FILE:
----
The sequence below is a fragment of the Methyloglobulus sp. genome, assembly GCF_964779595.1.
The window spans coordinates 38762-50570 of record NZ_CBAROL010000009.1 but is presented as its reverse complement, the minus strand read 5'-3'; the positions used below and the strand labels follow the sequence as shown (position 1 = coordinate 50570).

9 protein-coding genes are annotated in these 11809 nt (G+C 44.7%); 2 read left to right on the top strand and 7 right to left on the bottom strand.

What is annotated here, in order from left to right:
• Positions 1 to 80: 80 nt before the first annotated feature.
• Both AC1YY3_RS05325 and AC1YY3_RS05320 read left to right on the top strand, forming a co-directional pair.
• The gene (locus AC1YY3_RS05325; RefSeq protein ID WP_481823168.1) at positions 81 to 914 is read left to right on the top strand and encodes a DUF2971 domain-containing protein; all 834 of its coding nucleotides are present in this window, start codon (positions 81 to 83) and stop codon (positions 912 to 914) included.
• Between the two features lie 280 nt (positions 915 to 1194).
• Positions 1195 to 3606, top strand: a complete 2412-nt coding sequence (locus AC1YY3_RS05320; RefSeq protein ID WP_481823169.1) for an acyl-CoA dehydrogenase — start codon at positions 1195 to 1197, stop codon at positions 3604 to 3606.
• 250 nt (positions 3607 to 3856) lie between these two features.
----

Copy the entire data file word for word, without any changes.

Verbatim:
The sequence below is a fragment of the Methyloglobulus sp. genome, assembly GCF_964779595.1.
The window spans coordinates 38762-50570 of record NZ_CBAROL010000009.1 but is presented as its reverse complement, the minus strand read 5'-3'; the positions used below and the strand labels follow the sequence as shown (position 1 = coordinate 50570).

9 protein-coding genes are annotated in these 11809 nt (G+C 44.7%); 2 read left to right on the top strand and 7 right to left on the bottom strand.

What is annotated here, in order from left to right:
• Positions 1 to 80: 80 nt before the first annotated feature.
• Both AC1YY3_RS05325 and AC1YY3_RS05320 read left to right on the top strand, forming a co-directional pair.
• The gene (locus AC1YY3_RS05325; RefSeq protein ID WP_481823168.1) at positions 81 to 914 is read left to right on the top strand and encodes a DUF2971 domain-containing protein; all 834 of its coding nucleotides are present in this window, start codon (positions 81 to 83) and stop codon (positions 912 to 914) included.
• Between the two features lie 280 nt (positions 915 to 1194).
• Positions 1195 to 3606, top strand: a complete 2412-nt coding sequence (locus AC1YY3_RS05320; RefSeq protein ID WP_481823169.1) for an acyl-CoA dehydrogenase — start codon at positions 1195 to 1197, stop codon at positions 3604 to 3606.
• 250 nt (positions 3607 to 3856) lie between these two features.